Part of that package and part of the post-emancipation process or plan rather was, as we know, to provide 40 acres and mule to freed slaves, and again, not every slave got that not every person who was freed got their 40 acres and a mule, that’s one thing. Another thing that was understood by the federal government at the time was there needs to be an integration process, an orientation process for people who were raised on plantations. Not just actual literacy but financial literacy.
There was a plan to start a whole process of creating financial literacy among freed slaves. Then Lincoln was killed and then the federal government that almost immediately followed his assassination did away with a lot of the planning that was going to toward integrating freed slaves into modern society. So that sort of integration process never really happened.
I mean yes there was some investment, some, I would say modest investment in schools. But even to this day, you see that the schools that have predominately black students, they get $2300 less per student per year on average than the average white district. Now one might say, “Oh, that’s because of taxes,” but when you look at areas where we have concentrated white poverty, the difference in the amount that that district is given per head is only about $130 less.
These biases that end up existing in the heads of people play out in policy and institution, the sort of institutional development management that has the same sort of effects that we’ve had on institutions dating all the way back to the time when we were slaves.
These biases that end up existing in the heads of people play out in policy and institutional development management. You have the same sort of effects that we’ve had on institutions dating all the way back to the time when there were slaves. The concept of keeping people separate is, approving of the separation, and investing in the separation, building the laws and the institutions around that desire for separation. That’s got to end; this is just that simple.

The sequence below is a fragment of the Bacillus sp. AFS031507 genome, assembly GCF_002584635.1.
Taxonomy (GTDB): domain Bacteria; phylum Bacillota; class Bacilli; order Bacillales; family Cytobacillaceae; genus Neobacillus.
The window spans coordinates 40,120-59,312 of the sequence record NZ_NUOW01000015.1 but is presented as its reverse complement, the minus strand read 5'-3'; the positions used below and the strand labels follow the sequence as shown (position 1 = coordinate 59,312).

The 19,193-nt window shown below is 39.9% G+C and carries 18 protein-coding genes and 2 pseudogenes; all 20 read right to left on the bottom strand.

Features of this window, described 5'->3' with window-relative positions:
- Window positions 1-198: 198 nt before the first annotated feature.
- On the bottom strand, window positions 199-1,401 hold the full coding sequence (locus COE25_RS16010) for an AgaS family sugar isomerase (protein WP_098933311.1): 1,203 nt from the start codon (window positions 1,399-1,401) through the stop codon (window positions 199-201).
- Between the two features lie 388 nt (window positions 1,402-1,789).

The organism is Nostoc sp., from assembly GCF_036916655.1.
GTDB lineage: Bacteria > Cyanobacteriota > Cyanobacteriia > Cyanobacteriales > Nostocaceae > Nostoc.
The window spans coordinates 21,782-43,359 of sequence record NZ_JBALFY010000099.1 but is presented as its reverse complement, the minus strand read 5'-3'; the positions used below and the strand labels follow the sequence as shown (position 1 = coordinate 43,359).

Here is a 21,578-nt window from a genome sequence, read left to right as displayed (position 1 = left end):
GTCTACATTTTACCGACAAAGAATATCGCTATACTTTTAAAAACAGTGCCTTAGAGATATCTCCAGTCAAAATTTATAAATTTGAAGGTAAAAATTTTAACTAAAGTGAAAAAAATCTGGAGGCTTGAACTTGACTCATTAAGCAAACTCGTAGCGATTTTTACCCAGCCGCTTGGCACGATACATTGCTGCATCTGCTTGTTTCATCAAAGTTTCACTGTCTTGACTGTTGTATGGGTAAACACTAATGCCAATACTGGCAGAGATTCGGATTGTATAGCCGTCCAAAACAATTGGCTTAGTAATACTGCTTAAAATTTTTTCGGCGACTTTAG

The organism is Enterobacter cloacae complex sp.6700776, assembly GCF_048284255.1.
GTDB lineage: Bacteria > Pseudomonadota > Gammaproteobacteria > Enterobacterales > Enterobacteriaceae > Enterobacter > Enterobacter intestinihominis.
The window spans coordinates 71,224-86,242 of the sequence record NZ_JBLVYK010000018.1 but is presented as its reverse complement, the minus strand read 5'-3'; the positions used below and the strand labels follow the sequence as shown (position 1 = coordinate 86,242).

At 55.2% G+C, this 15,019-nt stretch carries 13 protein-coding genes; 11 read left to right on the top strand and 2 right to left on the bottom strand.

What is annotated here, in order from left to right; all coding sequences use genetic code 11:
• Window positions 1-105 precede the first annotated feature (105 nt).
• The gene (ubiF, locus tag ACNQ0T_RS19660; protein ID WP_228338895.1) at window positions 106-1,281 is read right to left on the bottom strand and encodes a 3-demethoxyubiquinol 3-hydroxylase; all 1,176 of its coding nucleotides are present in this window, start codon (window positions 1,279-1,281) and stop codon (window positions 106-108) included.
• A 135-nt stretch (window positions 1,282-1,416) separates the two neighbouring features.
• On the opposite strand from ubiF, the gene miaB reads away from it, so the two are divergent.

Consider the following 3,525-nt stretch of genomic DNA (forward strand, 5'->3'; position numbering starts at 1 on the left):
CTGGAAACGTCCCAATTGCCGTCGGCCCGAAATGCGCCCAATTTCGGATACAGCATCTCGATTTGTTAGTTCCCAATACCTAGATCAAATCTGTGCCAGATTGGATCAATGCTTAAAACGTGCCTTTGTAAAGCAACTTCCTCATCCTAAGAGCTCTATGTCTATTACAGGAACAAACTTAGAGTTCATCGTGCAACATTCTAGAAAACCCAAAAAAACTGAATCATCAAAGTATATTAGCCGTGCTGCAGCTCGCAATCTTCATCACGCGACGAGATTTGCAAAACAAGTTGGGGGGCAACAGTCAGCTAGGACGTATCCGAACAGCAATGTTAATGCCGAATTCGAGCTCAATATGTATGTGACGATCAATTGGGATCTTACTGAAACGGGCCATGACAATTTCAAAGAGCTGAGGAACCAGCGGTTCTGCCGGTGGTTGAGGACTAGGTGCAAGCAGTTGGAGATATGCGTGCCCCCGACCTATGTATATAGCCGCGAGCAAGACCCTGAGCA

So yes, there are a lot of things that we should have been doing since the beginning. I think there was a movement toward abolition and folks who moved us toward emancipation did have the right questions in mind, and I believe a lot of the right planning had been done. But, the political well changes the minute the people do, which is why I say we have to focus on the person and interpersonal as well.
You can’t just work on the institutional and systemic. It’s got to be a full-court press with all elements of the issue.
SHIFTING THE TOPIC TO COVID-19, CAN YOU EXPLAIN WHY THE VIRUS WAS DISPROPORTIONATLY AFFECTING AFRICAN AMERICANS AND MINORITIES?
So, back in late February and early March, when we were learning about COVID-19 coming, the very first time I heard someone say that people who have pre-existing health conditions were going to exacerbate the conditions are the symptoms of COVID-19 and that it might exacerbate mortality, I got scared.
Personally, I know a number of people with diabetes and heart disease and asthma. I know that my community has a disproportionate level of those pre-existing conditions.
The root of it is doctors are doctors, nurses, health care professionals, people who run health care institutions, their people, and racism lives in the minds of people. If you’re a healthcare professional you might be programmed yourself to do no harm you might be programmed to live by this by this code, but your bias is still there.
So when you have a patient come in your treatment, your diagnosis of that patient may be different. If this happens over the course of a person’s life, they may live in places where you end up having systemic racism affect their health, whether it’s, a home where there’s a higher rate of lead poisoning than in a home someone else grew up in or the water like in Flint.
What does that do it changes the person’s health? The person then has a tremendous amount of personal stressors in their life. Driving while black is not an easy thing. You know the minute you have a cracked windshield, like all of us might at some point, and you’re driving someplace and you see a police officer and you think about everything your parents have told you everything you’ve heard from your friends and everything that you might have experienced, your heart rate goes up. Imagine having that happen all the time.